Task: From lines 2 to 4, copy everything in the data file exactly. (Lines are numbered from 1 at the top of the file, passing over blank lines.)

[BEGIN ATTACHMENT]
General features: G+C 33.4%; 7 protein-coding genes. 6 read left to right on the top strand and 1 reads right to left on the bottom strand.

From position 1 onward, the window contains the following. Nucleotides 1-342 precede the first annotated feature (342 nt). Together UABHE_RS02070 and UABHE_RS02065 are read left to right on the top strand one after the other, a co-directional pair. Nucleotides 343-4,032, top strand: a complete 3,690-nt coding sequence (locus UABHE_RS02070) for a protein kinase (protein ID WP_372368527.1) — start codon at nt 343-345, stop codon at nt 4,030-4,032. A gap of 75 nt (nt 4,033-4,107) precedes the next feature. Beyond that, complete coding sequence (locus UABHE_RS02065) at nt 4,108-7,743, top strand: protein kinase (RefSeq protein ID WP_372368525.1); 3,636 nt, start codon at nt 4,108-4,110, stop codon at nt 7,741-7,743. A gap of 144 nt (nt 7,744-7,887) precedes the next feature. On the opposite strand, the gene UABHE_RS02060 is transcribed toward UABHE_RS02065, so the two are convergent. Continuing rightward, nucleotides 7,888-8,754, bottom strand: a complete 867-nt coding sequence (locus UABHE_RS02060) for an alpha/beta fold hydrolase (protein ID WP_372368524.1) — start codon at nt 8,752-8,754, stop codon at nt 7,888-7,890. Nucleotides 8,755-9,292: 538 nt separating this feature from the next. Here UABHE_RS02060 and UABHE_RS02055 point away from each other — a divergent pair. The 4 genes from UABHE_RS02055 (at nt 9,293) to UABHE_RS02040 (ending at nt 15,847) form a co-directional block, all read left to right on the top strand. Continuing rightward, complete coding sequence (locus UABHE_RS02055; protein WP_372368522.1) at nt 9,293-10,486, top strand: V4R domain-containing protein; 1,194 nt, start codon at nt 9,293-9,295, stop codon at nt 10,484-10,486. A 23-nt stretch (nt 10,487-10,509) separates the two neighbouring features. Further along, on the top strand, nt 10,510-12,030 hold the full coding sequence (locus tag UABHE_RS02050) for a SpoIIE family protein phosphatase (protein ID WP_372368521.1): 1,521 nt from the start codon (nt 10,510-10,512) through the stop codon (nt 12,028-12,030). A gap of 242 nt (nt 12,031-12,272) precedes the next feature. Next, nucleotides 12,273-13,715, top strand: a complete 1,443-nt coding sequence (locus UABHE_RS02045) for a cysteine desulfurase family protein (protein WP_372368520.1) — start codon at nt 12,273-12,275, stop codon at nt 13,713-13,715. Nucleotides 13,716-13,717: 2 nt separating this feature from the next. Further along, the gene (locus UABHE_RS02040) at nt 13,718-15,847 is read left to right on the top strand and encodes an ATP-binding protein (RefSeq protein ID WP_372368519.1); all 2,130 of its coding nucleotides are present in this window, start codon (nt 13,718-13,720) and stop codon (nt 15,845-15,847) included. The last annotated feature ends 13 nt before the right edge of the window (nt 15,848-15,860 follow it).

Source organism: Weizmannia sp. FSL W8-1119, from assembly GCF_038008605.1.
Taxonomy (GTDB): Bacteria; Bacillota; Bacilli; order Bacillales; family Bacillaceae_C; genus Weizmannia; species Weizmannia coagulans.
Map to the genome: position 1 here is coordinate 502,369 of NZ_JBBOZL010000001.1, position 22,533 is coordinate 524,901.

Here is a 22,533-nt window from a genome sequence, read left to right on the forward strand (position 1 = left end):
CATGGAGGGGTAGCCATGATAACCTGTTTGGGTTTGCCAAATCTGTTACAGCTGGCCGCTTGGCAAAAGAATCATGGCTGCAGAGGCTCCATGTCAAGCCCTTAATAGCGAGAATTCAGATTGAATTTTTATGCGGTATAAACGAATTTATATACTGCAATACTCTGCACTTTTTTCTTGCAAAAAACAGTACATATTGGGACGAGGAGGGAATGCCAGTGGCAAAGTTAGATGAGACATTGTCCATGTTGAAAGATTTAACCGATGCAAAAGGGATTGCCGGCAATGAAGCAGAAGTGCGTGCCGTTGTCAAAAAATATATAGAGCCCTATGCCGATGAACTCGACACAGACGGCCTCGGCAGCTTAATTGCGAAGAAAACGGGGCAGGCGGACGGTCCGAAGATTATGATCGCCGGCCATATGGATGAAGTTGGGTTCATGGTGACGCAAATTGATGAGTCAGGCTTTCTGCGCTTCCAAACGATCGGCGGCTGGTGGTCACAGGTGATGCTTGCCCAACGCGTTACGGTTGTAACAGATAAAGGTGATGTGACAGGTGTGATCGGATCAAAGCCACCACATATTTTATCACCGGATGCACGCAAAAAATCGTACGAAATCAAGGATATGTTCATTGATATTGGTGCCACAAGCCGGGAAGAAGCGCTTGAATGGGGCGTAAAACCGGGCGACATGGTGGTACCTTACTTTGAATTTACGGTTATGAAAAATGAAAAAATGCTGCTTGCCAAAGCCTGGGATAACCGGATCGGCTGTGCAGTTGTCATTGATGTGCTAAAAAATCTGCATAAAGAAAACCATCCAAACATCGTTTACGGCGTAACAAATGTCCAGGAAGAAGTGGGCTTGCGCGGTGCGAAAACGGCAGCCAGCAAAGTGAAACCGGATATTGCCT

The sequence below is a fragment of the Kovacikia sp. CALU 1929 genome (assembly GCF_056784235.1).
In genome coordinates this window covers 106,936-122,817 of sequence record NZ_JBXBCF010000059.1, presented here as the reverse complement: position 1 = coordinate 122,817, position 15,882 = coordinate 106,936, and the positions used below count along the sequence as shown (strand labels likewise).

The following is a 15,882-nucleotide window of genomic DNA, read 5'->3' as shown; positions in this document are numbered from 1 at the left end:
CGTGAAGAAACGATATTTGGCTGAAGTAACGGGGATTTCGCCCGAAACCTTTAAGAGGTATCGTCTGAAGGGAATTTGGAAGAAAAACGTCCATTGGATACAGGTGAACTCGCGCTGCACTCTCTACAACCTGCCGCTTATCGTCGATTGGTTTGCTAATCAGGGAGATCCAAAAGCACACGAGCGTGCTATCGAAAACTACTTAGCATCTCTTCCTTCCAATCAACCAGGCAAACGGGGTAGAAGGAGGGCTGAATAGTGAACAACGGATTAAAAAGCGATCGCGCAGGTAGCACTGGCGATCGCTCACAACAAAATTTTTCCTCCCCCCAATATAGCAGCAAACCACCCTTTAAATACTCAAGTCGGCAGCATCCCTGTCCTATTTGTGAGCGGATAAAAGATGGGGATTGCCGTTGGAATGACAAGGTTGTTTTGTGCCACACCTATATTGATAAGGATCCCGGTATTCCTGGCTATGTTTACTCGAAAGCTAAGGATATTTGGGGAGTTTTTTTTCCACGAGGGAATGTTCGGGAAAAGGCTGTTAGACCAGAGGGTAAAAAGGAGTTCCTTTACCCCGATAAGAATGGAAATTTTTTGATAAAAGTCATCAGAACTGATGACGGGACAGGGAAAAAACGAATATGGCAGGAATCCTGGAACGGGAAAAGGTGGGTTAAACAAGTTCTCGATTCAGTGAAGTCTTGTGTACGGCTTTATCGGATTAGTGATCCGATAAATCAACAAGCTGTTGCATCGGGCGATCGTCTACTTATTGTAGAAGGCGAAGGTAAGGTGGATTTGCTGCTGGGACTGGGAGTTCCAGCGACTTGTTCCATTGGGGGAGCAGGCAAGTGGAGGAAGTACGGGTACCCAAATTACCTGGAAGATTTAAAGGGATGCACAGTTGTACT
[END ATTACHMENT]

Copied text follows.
From position 1 onward, the window contains the following. Nucleotides 1-342 precede the first annotated feature (342 nt). Together UABHE_RS02070 and UABHE_RS02065 are read left to right on the top strand one after the other, a co-directional pair. Nucleotides 343-4,032, top strand: a complete 3,690-nt coding sequence (locus UABHE_RS02070) for a protein kinase (protein ID WP_372368527.1) — start codon at nt 343-345, stop codon at nt 4,030-4,032. A gap of 75 nt (nt 4,033-4,107) precedes the next feature. Beyond that, complete coding sequence (locus UABHE_RS02065) at nt 4,108-7,743, top strand: protein kinase (RefSeq protein ID WP_372368525.1); 3,636 nt, start codon at nt 4,108-4,110, stop codon at nt 7,741-7,743. A gap of 144 nt (nt 7,744-7,887) precedes the next feature. On the opposite strand, the gene UABHE_RS02060 is transcribed toward UABHE_RS02065, so the two are convergent. Continuing rightward, nucleotides 7,888-8,754, bottom strand: a complete 867-nt coding sequence (locus UABHE_RS02060) for an alpha/beta fold hydrolase (protein ID WP_372368524.1) — start codon at nt 8,752-8,754, stop codon at nt 7,888-7,890. Nucleotides 8,755-9,292: 538 nt separating this feature from the next. Here UABHE_RS02060 and UABHE_RS02055 point away from each other — a divergent pair. The 4 genes from UABHE_RS02055 (at nt 9,293) to UABHE_RS02040 (ending at nt 15,847) form a co-directional block, all read left to right on the top strand. Continuing rightward, complete coding sequence (locus UABHE_RS02055; protein WP_372368522.1) at nt 9,293-10,486, top strand: V4R domain-containing protein; 1,194 nt, start codon at nt 9,293-9,295, stop codon at nt 10,484-10,486. A 23-nt stretch (nt 10,487-10,509) separates the two neighbouring features. Further along, on the top strand, nt 10,510-12,030 hold the full coding sequence (locus tag UABHE_RS02050) for a SpoIIE family protein phosphatase (protein ID WP_372368521.1): 1,521 nt from the start codon (nt 10,510-10,512) through the stop codon (nt 12,028-12,030). A gap of 242 nt (nt 12,031-12,272) precedes the next feature. Next, nucleotides 12,273-13,715, top strand: a complete 1,443-nt coding sequence (locus UABHE_RS02045) for a cysteine desulfurase family protein (protein WP_372368520.1) — start codon at nt 12,273-12,275, stop codon at nt 13,713-13,715. Nucleotides 13,716-13,717: 2 nt separating this feature from the next. Further along, the gene (locus UABHE_RS02040) at nt 13,718-15,847 is read left to right on the top strand and encodes an ATP-binding protein (RefSeq protein ID WP_372368519.1); all 2,130 of its coding nucleotides are present in this window, start codon (nt 13,718-13,720) and stop codon (nt 15,845-15,847) included. The last annotated feature ends 13 nt before the right edge of the window (nt 15,848-15,860 follow it).

Source organism: Weizmannia sp. FSL W8-1119, from assembly GCF_038008605.1.
Taxonomy (GTDB): Bacteria; Bacillota; Bacilli; order Bacillales; family Bacillaceae_C; genus Weizmannia; species Weizmannia coagulans.